(2) With a stale, flat sounding note (emphasizing the headwaiter's previous comment), the camera shoots up at a statue of the late Walter Parks Thatcher, a J. P. Morgan-like figure and Kane's Wall Street financier and guardian. [This second scene, like the one just before it, is introduced by a representation or image of the character - previously a flimsy billboard of Susan, now a solid marble statue of Thatcher.] The statue's base is inscribed with the words:
The camera pans down the statue and 'wipes' into the austere Walter Parks Thatcher Memorial Library in Philadelphia, where Thompson visits. [The statue is, in fact, only a drawing. From there, the camera invisibly 'wipes' into the next image - the set of the library.]
At a desk, a mannish, stern and severe-looking librarian instructs him about the restricted use of Thatcher's unpublished memoirs. The sound of Thompson's footsteps echo through the marble halls of the mausoleum-like building as he is led to one of the reading room vaults (resembling a bank vault). Shafts of dusty sunlight pierce the room, as in the earlier projection room. A guard removes one of the revered volumes - a diary - and bears it in his arms toward Thompson. There, sitting at a long table, Thompson is confined to inspecting pp. 83-142, the pertinent parts of Thatcher's manuscripts-diaries-journals. He is also told that he must leave at 4:40 pm sharp. The door closes shut on the face of the subjective camera (imprisoning it and Thompson himself). Then a dissolve moves beyond the door and moves to peer over Thompson's shoulder at the pages of the book.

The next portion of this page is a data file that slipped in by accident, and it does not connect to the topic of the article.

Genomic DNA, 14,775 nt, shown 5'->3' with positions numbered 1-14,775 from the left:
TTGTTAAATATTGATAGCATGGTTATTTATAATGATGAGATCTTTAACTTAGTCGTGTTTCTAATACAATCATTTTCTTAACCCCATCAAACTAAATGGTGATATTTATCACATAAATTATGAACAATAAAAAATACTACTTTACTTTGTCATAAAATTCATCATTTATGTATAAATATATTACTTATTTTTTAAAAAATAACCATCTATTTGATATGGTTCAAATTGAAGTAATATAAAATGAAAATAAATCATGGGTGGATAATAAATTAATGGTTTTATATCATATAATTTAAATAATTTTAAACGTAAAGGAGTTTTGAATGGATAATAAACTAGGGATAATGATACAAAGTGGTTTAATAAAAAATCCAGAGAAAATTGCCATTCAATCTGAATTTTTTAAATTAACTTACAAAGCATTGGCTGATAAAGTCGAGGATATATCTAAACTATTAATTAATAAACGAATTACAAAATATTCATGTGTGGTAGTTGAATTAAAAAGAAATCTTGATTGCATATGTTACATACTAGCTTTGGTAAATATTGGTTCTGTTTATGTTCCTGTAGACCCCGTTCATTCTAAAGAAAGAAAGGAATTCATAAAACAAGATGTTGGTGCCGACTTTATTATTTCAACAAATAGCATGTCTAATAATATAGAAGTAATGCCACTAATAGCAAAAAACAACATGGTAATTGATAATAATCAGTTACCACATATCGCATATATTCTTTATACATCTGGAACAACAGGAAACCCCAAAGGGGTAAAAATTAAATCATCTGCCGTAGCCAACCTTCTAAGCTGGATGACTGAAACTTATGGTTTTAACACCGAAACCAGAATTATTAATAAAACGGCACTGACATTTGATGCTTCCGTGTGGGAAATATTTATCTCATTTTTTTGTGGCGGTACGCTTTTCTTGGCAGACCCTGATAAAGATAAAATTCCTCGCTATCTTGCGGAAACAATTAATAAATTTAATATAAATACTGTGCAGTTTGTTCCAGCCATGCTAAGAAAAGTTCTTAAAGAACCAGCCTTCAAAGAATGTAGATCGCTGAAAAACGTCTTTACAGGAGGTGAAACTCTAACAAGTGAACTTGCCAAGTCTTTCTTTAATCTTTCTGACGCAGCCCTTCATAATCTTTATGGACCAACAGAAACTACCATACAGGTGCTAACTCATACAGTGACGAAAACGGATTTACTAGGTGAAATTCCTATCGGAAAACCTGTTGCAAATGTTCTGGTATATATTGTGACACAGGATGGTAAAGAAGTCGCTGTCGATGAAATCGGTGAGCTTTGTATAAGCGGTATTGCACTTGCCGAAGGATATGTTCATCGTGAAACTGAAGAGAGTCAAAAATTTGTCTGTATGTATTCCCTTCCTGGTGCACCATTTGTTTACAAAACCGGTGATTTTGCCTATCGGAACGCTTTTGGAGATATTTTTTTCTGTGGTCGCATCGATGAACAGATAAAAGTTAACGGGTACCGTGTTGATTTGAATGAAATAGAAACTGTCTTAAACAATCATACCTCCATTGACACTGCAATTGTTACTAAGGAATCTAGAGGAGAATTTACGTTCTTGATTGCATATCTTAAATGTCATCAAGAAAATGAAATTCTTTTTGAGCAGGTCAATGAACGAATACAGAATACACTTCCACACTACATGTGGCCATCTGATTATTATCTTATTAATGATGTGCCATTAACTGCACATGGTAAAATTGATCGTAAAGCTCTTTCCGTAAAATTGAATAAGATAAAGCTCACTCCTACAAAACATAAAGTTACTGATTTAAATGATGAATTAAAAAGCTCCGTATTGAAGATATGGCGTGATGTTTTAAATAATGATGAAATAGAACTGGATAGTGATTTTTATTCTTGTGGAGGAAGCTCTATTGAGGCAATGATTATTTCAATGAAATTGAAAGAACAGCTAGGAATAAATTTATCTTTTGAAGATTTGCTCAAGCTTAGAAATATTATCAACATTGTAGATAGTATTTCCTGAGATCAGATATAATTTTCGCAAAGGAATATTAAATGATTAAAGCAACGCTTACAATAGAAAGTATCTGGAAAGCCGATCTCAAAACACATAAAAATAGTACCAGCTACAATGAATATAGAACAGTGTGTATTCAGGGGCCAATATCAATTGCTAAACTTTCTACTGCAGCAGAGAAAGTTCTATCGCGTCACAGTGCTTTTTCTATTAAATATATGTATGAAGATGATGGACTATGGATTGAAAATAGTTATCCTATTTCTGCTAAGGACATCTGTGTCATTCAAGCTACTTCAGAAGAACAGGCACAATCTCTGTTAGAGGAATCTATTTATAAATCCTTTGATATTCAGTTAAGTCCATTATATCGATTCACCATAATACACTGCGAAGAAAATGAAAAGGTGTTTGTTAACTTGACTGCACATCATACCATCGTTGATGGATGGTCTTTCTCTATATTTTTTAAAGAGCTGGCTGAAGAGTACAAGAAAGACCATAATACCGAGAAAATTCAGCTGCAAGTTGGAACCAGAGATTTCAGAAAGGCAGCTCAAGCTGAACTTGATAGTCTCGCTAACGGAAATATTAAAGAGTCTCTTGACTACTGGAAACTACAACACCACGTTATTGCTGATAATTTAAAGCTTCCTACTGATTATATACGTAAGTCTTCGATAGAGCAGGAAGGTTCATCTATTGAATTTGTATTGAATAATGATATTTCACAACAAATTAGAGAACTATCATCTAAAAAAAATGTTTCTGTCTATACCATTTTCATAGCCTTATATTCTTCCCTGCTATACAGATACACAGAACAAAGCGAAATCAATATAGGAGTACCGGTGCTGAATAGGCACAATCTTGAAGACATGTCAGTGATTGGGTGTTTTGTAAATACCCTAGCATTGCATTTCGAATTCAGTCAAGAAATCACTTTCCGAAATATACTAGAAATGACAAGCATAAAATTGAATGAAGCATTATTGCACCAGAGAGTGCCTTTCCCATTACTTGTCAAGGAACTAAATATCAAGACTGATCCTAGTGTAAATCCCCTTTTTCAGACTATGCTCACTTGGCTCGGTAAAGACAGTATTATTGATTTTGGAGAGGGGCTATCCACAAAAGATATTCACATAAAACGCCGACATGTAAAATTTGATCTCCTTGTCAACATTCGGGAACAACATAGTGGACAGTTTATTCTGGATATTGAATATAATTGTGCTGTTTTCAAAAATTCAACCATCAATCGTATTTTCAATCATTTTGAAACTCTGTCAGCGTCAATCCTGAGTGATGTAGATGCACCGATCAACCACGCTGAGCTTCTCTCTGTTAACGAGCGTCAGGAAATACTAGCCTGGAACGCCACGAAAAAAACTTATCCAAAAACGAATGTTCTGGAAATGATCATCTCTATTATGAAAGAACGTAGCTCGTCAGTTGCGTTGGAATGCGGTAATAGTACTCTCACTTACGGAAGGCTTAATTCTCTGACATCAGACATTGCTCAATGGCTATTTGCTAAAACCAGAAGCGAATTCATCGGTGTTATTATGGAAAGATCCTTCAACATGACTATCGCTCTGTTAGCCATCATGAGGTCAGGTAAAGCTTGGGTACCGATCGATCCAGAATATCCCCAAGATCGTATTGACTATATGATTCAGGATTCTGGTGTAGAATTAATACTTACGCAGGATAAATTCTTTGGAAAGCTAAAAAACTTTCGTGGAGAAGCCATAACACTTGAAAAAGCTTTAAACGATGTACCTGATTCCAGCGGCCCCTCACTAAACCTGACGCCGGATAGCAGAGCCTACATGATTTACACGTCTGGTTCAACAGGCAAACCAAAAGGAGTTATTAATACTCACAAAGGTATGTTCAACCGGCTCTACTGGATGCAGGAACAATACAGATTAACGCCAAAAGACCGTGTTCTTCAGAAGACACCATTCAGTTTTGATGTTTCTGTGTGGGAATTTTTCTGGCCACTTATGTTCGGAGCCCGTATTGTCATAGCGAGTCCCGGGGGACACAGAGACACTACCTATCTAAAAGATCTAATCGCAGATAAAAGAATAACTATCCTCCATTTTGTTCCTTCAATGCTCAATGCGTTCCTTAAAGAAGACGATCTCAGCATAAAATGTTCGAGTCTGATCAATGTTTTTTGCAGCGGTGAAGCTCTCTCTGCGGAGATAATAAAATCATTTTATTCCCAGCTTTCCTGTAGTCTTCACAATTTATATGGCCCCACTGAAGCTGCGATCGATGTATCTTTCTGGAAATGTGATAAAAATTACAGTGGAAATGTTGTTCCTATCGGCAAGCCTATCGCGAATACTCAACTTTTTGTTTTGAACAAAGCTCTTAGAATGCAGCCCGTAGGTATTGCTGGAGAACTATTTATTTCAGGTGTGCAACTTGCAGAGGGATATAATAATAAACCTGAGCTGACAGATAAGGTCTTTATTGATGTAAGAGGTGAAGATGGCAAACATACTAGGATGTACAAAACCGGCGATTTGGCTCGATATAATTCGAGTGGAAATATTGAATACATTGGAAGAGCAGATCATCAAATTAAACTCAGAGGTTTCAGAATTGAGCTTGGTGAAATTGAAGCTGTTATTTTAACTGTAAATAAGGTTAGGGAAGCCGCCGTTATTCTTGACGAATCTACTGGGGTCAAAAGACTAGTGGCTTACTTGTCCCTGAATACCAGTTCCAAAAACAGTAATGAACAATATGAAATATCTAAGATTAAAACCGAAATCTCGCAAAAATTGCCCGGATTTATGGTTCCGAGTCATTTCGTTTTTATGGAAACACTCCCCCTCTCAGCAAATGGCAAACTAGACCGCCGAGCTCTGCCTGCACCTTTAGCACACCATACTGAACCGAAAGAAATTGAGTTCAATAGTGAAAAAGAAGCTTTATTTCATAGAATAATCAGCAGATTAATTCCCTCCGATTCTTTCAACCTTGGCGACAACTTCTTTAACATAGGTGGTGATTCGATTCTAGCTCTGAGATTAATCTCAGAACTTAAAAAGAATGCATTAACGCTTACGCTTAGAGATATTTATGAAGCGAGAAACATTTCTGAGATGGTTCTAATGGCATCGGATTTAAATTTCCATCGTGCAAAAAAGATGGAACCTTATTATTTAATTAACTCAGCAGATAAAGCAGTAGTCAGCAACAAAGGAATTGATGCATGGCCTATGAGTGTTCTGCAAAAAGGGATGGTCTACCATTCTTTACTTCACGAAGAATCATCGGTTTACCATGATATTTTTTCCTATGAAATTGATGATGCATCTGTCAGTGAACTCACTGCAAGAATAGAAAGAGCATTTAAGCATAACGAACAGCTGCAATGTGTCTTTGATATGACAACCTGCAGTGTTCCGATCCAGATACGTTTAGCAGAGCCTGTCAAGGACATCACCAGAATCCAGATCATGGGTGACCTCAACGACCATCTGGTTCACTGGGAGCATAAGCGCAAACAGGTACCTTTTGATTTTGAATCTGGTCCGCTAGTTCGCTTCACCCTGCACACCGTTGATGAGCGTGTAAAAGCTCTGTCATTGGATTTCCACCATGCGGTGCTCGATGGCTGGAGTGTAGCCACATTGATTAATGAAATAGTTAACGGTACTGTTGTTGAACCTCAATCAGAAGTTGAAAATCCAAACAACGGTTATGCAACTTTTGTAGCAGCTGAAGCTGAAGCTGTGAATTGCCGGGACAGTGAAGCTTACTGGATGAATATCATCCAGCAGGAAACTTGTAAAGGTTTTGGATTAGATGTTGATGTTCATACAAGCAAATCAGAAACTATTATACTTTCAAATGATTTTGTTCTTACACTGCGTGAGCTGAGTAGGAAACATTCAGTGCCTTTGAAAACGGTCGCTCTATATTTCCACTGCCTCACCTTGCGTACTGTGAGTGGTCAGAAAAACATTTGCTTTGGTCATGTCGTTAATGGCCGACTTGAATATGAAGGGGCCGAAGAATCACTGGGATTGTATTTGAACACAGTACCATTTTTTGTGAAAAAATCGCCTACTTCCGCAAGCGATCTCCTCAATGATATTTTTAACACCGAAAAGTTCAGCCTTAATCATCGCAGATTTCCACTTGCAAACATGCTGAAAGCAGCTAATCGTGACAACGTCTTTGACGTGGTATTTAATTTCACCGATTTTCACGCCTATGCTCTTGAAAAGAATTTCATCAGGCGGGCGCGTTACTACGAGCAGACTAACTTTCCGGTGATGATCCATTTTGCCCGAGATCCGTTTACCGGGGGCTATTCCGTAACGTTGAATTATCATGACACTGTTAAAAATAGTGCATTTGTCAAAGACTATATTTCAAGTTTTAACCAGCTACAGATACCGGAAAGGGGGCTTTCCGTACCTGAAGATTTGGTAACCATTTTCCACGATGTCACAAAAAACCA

Thatcher's words in the memoirs are viewed in gigantic, handwritten black script on the white page in a camera pan from left to right:
I first encountered Mr. Kane in 1871.
The white margin of the page suddenly becomes a blank white page - and then dissolves into a snowy scene - a 'living memory' of what exists on the page. It's a surprising flashback to young eight-year-old Charles' (Buddy Swan) boyhood and humble beginnings on a farm in Little Salem, Colorado. Outside in a long shot, young Charles is sledding alone on a hillside in the snow. He throws a snowball at the sign on the top of the rustic wooden building - the snowball smashes against the letters that read "MRS. KANE'S BOARDING HOUSE." (His mother Mary (Agnes Moorehead), proprietress of the lonely, run-down, wooden boarding house, becomes unexpectedly wealthy when seemingly worthless mining stock certificates given her by a poor prospector/boarder in lieu of payment make her the sole owner of one of the world's great gold mines, the Colorado Lode.)